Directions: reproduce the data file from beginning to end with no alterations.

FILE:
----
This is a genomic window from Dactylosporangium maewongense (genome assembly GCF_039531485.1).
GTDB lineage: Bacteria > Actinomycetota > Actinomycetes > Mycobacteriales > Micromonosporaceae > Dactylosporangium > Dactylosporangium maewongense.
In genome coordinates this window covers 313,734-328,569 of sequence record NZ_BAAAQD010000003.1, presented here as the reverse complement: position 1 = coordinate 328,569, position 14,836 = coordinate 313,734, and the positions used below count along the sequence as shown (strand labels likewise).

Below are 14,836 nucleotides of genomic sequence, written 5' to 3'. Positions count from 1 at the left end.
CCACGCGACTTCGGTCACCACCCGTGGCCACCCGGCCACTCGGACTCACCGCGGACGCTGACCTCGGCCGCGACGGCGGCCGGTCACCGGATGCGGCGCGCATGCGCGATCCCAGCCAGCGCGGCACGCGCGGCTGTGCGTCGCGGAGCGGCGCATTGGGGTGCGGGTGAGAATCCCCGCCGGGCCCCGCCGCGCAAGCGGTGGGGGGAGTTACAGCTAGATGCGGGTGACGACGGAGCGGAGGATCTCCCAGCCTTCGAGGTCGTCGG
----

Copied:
This is a genomic window from Dactylosporangium maewongense (genome assembly GCF_039531485.1).
GTDB lineage: Bacteria > Actinomycetota > Actinomycetes > Mycobacteriales > Micromonosporaceae > Dactylosporangium > Dactylosporangium maewongense.
In genome coordinates this window covers 313,734-328,569 of sequence record NZ_BAAAQD010000003.1, presented here as the reverse complement: position 1 = coordinate 328,569, position 14,836 = coordinate 313,734, and the positions used below count along the sequence as shown (strand labels likewise).

Below are 14,836 nucleotides of genomic sequence, written 5' to 3'. Positions count from 1 at the left end.
CCACGCGACTTCGGTCACCACCCGTGGCCACCCGGCCACTCGGACTCACCGCGGACGCTGACCTCGGCCGCGACGGCGGCCGGTCACCGGATGCGGCGCGCATGCGCGATCCCAGCCAGCGCGGCACGCGCGGCTGTGCGTCGCGGAGCGGCGCATTGGGGTGCGGGTGAGAATCCCCGCCGGGCCCCGCCGCGCAAGCGGTGGGGGGAGTTACAGCTAGATGCGGGTGACGACGGAGCGGAGGATCTCCCAGCCTTCGAGGTCGTCGG